Before the break of summer I attended
“Virtual reality and serious gaming for the prevention and treatment of psychological and behavioral disorders”
of the EMGO+ E-HealthExcellence network at the VU University. Some of the first clinical trials being run with VR/AR and games as therapeutic tools – in these areas – and their results were presented. Results which are very promising.
One of the ways to treat immobilizing/irrational fear – a phobia – is what is known as In vivo exposure. The patient is exposed to the thing that induces fear, in the safe environment of a therapeutic setting, until the fear diminishes to functional levels or goes away entirely. This kind of therapy, although very effective, is also described as the cruellest cure. To quote prof. dr. Cristina Botella, it is “quite complicated to face the reality of our fears”. Virtual or Augmented Reality can provide tools to help connect the safe therapeutic environment and the real world, whilst maintaining a level of control that allows the therapeutic environment to be safe.
VR and AR would allow for control of the exposure, both by the therapist and the patient. It allows for a very personalized experience in the sense of exposure hierarchy, placement and content creation. Occurrence and repetition are at will and not bound by practical limitations. For instance, when treating a patient with a phobia of flying you would not have to be in an airplane.
During their research prof. dr. Cristina Botella a.o. have developed a therapeutic lamp – think projection not lightbulb- specifically for In vivo exposure treatment of small animal phobias (please read more here) and have had excellent results.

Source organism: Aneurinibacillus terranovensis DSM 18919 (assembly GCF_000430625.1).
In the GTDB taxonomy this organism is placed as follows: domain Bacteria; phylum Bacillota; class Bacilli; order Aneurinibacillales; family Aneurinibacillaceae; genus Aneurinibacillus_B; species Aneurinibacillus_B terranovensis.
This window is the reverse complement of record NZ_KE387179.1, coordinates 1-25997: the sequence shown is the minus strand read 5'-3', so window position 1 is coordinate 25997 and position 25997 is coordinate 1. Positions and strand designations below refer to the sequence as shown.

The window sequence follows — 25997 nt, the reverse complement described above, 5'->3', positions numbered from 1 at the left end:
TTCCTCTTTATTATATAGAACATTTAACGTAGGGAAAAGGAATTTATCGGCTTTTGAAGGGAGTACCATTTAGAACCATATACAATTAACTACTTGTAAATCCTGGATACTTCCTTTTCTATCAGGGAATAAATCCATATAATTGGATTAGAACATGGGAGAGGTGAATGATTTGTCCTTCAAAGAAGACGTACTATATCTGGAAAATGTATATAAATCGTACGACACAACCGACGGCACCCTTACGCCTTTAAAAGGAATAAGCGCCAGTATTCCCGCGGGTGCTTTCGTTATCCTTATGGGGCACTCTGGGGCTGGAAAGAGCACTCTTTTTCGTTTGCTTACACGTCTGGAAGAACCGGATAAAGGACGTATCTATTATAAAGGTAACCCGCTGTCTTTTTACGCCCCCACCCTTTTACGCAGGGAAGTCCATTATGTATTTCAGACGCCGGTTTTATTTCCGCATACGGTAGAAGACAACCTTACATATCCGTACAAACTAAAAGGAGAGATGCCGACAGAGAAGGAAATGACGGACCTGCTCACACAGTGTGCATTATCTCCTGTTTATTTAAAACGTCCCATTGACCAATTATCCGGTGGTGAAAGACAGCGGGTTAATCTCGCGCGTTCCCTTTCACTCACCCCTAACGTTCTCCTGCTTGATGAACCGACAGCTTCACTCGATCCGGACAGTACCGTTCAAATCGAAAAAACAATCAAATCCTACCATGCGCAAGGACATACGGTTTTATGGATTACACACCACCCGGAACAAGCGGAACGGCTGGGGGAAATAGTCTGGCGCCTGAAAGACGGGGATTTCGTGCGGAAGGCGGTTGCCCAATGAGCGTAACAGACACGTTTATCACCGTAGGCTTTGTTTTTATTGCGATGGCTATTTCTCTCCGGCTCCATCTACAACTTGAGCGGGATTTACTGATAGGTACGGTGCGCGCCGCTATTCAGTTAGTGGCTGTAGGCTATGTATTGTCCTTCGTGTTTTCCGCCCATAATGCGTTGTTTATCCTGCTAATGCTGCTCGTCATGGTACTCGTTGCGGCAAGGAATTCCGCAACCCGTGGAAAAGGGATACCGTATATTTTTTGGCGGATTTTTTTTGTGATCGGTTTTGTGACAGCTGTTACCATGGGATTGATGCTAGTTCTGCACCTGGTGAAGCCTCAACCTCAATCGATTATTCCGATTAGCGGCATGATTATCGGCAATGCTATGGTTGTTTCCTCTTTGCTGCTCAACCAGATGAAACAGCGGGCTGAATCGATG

Prof. dr. Rosa Banos discussed the possibilities of Virtual Reality to induce different moods by using a VR headset in a lab procedure known as MIP (Mood Induction Procedure). She has found that VR can most definitely be used as a tool for Mood Induction and that the effect of VR was stronger than that of ‘traditional stimuli’ such as pictures, written narrative or guided imagination exercises. This might be because VR is more of an experience than traditional stimuli, which are more of a confrontation than an experience. In achieving the difference between a confrontation of a stimuli or the experience of a stimuli, a sense of ’presence’ seems to be an important factor. The more we have a sense of presence, the more we are having an experience rather than a confrontation. Experiences build new memories.
One of the presentations focused on a serious game from New Zealand called SPARX. SPARX was developed to help battle depression in adolescents and has proven itself to be effective. Dr. Theresa Flemming has guided the development and the effectiveness study of this particular game. During the presentation she pointed out that often in the making of therapeutic games – dazzled by this new environment of a game setting- common elements of therapy are lost or hard to translate. Here is definite room for improvement in the next-gen of therapeutic game-development. For instance ; the relationship with the therapist is a cornerstone of any therapeutic interaction, where does this relationship go in a gaming environment? The gaming environment of SPARX proved especially suited to convey the hope that depression is beatable and very suited for practicing skills that would help halt or prevent depression.
It might seem as if the results from the presented research is obvious or even old. And indeed, sadly scientific research is often lagging behind the technical/artistic/social development. But these are not anecdotes, these results are not based on self-report and survey measures, they are not extrapolated form lab-experiments. These are clinical trails – with measurable therapeutic effect. It makes me very happy to see that what we might ‘already know’ minutely dissected, rigorously tested and still standing for all of us to see and build upon.
Welcome to the age of new therapeutic tools.